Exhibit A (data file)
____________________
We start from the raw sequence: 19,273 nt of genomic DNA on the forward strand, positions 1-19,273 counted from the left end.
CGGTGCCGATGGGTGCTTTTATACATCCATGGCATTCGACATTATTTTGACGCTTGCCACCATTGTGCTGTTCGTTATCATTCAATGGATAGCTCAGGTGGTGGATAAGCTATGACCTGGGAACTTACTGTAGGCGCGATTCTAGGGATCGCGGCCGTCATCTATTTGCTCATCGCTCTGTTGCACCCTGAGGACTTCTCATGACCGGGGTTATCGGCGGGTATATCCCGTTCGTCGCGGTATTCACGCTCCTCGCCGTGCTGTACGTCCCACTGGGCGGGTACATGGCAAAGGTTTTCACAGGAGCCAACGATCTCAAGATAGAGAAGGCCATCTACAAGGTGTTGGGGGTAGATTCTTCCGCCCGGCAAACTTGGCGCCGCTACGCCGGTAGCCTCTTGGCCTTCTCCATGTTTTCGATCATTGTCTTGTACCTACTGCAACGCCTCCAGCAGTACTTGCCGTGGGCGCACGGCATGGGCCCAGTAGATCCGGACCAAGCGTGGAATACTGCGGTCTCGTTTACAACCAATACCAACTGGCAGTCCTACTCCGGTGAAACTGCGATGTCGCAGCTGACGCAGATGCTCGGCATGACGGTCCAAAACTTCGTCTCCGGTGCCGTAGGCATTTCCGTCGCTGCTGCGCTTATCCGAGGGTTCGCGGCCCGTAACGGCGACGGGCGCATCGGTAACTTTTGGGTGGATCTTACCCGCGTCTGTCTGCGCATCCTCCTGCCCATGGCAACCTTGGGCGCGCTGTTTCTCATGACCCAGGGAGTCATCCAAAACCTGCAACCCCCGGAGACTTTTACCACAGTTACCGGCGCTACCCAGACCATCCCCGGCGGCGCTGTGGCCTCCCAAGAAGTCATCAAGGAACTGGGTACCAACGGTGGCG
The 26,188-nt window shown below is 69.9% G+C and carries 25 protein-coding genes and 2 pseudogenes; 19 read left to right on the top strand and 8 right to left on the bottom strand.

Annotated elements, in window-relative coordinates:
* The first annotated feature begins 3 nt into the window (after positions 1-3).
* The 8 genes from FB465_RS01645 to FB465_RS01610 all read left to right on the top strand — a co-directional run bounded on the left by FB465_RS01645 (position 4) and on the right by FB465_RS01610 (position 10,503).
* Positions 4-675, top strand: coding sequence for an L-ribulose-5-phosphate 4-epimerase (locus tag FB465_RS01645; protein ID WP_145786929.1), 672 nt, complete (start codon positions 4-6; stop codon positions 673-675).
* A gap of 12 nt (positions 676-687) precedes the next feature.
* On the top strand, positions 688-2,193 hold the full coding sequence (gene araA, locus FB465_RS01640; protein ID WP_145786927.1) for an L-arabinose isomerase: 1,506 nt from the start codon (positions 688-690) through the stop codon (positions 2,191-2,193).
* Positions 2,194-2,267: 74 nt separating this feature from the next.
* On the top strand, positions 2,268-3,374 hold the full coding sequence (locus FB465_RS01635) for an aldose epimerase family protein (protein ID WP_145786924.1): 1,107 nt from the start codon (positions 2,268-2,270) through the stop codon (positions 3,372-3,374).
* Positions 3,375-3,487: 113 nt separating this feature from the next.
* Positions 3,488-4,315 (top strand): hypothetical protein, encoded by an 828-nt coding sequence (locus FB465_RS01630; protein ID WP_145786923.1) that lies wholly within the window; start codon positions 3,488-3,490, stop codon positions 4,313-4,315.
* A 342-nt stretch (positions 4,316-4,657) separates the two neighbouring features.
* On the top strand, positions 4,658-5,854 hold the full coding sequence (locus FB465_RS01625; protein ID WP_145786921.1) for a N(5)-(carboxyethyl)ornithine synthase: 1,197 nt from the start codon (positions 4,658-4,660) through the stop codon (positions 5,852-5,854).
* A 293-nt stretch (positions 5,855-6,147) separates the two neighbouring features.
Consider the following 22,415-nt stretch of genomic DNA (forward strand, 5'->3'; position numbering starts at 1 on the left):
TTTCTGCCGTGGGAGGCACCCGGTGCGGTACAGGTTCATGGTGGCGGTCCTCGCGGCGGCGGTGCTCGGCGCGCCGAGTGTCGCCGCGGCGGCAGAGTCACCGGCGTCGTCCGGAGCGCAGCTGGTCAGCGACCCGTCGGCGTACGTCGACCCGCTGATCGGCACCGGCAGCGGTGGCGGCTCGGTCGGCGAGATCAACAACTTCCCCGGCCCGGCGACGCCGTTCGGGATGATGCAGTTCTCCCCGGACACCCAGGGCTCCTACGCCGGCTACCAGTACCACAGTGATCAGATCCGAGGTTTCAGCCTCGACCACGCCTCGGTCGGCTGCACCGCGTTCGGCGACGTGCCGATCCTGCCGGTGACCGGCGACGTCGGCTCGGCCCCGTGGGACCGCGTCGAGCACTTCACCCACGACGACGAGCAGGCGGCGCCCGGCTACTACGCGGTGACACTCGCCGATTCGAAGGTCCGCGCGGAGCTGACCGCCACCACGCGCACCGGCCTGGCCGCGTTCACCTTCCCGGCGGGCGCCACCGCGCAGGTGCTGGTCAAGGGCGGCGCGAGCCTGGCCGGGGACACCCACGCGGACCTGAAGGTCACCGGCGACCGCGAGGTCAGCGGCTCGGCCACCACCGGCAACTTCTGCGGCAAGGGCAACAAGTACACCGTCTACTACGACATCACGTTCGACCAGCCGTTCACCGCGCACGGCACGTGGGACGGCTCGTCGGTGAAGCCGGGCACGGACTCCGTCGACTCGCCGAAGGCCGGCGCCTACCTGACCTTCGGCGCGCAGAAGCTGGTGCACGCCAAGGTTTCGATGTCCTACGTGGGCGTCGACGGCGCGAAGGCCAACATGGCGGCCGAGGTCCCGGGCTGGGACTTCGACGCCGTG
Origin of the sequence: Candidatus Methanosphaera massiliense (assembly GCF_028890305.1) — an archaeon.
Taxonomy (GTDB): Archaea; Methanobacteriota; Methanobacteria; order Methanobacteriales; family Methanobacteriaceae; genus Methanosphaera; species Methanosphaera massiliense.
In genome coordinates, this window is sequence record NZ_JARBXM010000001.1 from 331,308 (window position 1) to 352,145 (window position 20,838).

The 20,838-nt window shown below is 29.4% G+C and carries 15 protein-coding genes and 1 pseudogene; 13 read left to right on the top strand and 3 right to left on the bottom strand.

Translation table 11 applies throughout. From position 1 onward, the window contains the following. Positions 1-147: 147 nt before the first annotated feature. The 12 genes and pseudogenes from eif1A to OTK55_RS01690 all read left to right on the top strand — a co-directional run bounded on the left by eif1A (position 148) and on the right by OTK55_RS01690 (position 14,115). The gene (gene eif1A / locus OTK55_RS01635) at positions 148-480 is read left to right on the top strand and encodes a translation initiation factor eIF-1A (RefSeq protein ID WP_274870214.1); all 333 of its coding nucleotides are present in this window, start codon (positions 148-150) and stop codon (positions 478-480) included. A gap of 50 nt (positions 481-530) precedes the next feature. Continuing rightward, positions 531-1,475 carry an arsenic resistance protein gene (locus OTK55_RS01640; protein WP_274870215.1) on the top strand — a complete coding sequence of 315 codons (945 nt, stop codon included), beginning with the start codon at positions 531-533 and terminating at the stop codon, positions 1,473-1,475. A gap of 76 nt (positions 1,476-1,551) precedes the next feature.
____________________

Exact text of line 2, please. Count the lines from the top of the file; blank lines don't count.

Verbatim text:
CGGTGCCGATGGGTGCTTTTATACATCCATGGCATTCGACATTATTTTGACGCTTGCCACCATTGTGCTGTTCGTTATCATTCAATGGATAGCTCAGGTGGTGGATAAGCTATGACCTGGGAACTTACTGTAGGCGCGATTCTAGGGATCGCGGCCGTCATCTATTTGCTCATCGCTCTGTTGCACCCTGAGGACTTCTCATGACCGGGGTTATCGGCGGGTATATCCCGTTCGTCGCGGTATTCACGCTCCTCGCCGTGCTGTACGTCCCACTGGGCGGGTACATGGCAAAGGTTTTCACAGGAGCCAACGATCTCAAGATAGAGAAGGCCATCTACAAGGTGTTGGGGGTAGATTCTTCCGCCCGGCAAACTTGGCGCCGCTACGCCGGTAGCCTCTTGGCCTTCTCCATGTTTTCGATCATTGTCTTGTACCTACTGCAACGCCTCCAGCAGTACTTGCCGTGGGCGCACGGCATGGGCCCAGTAGATCCGGACCAAGCGTGGAATACTGCGGTCTCGTTTACAACCAATACCAACTGGCAGTCCTACTCCGGTGAAACTGCGATGTCGCAGCTGACGCAGATGCTCGGCATGACGGTCCAAAACTTCGTCTCCGGTGCCGTAGGCATTTCCGTCGCTGCTGCGCTTATCCGAGGGTTCGCGGCCCGTAACGGCGACGGGCGCATCGGTAACTTTTGGGTGGATCTTACCCGCGTCTGTCTGCGCATCCTCCTGCCCATGGCAACCTTGGGCGCGCTGTTTCTCATGACCCAGGGAGTCATCCAAAACCTGCAACCCCCGGAGACTTTTACCACAGTTACCGGCGCTACCCAGACCATCCCCGGCGGCGCTGTGGCCTCCCAAGAAGTCATCAAGGAACTGGGTACCAACGGTGGCG